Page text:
(((One (of (those capital-gains ventures))) , (in fact) ,
 (has (saddled him (with (Gore Court))))) .)

 ((He (said (this (constituted (a (very serious) misuse
 (of (the (Criminal court) processes))))))

The lack of structure for the consensus parses is a reflection of the
diversity of approaches to such phenomena as punctuation, the employment
of null nodes by the grammar, and the attachment of auxiliaries, negation,
pre-infinitival `to', adverbs, and other types of constituents.
But the results for the majority parses indicated that a good foundation
of agreement exists among the several grammars.

The challenge was to find an evaluation method that would not penalize
even those analyses that diverged from the majority in ways that would be
considered generally acceptable. The proposed solution, explored
in depth by hand analysis at the workshop, involves 1) the systematic
elimination of certain problematical constructions from the parse tree
(resulting in trees that show a much higher degree of structural agreement)
and 2) systematic restructuring of constituents to a minor degree for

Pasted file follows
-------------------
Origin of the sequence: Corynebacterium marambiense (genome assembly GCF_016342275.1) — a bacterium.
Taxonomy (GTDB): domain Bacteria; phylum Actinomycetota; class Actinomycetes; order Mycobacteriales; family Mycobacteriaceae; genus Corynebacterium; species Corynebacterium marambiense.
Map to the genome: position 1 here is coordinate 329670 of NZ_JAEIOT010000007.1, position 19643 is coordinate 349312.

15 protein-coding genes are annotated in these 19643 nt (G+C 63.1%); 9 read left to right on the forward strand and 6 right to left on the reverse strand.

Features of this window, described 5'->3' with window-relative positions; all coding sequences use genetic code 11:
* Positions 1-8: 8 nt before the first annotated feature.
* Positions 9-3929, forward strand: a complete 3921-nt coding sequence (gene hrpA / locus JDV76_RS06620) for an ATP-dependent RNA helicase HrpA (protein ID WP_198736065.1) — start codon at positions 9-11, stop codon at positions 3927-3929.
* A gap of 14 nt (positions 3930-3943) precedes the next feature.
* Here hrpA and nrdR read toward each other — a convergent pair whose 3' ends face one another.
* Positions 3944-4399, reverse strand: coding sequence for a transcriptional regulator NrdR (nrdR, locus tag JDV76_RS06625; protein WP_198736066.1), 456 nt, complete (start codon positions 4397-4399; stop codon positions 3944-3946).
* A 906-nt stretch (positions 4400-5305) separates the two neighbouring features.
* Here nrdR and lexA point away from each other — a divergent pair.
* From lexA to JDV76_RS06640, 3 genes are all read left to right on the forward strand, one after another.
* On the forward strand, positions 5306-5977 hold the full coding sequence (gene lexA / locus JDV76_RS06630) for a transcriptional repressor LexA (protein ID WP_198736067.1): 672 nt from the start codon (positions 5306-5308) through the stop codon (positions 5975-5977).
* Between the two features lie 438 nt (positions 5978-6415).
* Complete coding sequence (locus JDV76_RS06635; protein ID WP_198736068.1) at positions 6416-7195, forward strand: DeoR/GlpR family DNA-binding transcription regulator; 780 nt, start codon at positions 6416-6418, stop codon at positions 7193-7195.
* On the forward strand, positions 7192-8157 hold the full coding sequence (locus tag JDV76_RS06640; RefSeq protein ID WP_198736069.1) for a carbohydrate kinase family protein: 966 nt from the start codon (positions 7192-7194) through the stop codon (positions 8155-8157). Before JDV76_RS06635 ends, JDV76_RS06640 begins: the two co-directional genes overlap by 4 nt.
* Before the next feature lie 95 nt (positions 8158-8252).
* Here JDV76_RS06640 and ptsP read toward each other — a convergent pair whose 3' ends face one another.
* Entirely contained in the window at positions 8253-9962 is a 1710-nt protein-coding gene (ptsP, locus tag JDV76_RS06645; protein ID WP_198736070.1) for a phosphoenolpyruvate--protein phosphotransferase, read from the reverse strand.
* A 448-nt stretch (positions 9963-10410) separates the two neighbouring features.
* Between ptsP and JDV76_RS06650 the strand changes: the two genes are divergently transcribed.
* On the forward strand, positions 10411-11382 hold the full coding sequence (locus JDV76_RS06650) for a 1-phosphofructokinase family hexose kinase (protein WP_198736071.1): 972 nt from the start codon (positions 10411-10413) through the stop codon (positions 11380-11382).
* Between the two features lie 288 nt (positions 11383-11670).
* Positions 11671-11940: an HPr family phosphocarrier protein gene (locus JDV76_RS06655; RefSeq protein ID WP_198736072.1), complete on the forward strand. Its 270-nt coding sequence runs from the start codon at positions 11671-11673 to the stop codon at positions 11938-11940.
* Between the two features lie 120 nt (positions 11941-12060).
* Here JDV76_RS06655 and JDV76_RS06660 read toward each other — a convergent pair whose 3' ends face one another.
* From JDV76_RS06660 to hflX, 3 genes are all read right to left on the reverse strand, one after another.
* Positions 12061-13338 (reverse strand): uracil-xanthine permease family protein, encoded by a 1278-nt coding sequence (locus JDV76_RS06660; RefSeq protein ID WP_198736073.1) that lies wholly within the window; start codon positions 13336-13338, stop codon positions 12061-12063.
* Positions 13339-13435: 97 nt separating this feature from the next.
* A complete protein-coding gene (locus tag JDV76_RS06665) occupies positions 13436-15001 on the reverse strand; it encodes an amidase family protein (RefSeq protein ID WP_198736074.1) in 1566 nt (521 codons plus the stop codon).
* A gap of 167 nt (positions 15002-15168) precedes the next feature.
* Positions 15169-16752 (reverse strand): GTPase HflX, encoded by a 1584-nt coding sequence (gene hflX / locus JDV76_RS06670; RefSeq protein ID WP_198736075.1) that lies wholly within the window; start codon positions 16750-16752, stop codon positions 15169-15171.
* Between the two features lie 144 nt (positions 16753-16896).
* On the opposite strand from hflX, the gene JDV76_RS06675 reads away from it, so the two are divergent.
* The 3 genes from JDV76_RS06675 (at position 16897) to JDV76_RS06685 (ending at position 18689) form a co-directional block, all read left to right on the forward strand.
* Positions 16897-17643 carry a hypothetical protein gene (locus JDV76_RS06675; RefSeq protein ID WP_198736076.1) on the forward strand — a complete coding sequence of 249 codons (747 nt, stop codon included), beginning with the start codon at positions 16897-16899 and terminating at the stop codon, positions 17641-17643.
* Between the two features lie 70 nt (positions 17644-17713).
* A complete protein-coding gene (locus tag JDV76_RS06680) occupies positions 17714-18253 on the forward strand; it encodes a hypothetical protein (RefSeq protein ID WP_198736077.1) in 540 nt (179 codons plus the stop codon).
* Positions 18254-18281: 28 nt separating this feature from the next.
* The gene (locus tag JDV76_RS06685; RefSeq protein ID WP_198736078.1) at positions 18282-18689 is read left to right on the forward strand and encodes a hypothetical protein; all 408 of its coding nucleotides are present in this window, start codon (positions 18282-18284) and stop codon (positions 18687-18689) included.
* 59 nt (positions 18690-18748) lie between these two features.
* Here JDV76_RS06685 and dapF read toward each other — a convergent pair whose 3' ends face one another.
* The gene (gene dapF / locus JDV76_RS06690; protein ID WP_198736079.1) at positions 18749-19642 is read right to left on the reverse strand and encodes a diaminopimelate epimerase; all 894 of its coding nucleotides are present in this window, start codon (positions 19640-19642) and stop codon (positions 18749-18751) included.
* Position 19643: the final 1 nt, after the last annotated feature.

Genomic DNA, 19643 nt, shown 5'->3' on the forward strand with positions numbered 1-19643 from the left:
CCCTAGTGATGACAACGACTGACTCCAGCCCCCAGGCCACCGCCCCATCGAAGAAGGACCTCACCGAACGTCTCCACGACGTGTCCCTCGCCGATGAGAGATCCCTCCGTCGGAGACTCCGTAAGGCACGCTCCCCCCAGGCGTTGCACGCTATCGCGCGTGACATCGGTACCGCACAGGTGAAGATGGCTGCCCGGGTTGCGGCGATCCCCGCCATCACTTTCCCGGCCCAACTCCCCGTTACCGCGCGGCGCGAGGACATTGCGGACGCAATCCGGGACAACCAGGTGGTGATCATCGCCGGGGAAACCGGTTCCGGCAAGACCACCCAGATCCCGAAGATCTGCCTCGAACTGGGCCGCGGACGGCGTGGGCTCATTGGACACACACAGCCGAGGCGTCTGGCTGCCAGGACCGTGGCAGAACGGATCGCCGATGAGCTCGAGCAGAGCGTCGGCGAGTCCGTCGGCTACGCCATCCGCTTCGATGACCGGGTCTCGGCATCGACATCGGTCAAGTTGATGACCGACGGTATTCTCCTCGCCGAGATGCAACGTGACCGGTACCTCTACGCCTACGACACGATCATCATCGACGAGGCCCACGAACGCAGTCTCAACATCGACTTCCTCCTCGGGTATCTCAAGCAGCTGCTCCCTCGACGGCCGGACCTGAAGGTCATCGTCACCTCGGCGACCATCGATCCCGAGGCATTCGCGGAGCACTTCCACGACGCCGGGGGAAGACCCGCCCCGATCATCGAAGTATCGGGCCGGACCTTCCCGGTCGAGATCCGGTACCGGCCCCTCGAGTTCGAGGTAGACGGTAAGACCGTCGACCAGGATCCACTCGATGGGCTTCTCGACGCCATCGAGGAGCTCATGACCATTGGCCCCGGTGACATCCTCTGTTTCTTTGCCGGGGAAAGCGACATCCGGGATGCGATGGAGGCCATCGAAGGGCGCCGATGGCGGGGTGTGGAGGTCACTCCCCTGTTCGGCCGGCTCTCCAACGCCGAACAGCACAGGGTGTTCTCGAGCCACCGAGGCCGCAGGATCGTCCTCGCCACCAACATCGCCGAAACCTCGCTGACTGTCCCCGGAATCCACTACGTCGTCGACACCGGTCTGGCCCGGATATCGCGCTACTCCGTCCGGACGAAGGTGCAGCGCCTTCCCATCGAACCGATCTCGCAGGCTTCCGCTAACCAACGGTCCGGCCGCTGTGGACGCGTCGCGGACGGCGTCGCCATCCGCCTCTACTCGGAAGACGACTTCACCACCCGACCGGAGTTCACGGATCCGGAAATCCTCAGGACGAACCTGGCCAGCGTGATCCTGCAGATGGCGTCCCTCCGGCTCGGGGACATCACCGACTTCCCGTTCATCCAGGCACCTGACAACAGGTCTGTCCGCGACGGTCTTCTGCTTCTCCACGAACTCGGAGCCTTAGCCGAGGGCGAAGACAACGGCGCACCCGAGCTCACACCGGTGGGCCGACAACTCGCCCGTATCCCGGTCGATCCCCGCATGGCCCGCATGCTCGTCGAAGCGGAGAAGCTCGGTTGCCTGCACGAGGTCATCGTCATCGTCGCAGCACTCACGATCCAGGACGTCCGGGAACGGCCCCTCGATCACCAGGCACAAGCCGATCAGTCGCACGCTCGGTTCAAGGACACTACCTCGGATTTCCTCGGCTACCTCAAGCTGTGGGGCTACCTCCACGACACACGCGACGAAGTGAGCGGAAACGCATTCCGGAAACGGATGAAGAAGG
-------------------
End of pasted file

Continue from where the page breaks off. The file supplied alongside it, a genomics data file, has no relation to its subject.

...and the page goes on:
particular constructions if the grammar being evaluated
differs from the evaluation standard for these constructions.
The evaluation program itself carries out the elimination of
constituents for both the standard parse and the parse being tested
(hereafter the test or candidate parse, provided by the client grammarian for
evaluation). The client is responsible for restructuring the
special constructions in the test parse. These restructurings will be
discussed after the evaluation procedure itself.

The proposed evaluation procedure has been implemented and is still undergoing
analysis and modification, but generally, it has these characteristics:
it judges a parse based only on the constituent boundaries it stipulates
(and not the categories or features that may be assigned to these constituents);
it compares the parse to a hand-parse of the same sentence from the
University of Pensylvania Treebank, (the standard parse);
and it yields two principal measures for each parse submitted: Crossing
Parentheses and Recall.

The procedure has three steps. For each parse to be evaluated:
 (1) erase all word-external punctuation and null categories from
 both the standard tree and the test tree; use the standard tree
 to identify and erase from both trees all instances of: auxiliaries,
 "not", pre-infinitival "to", and possessive endings ('s and ').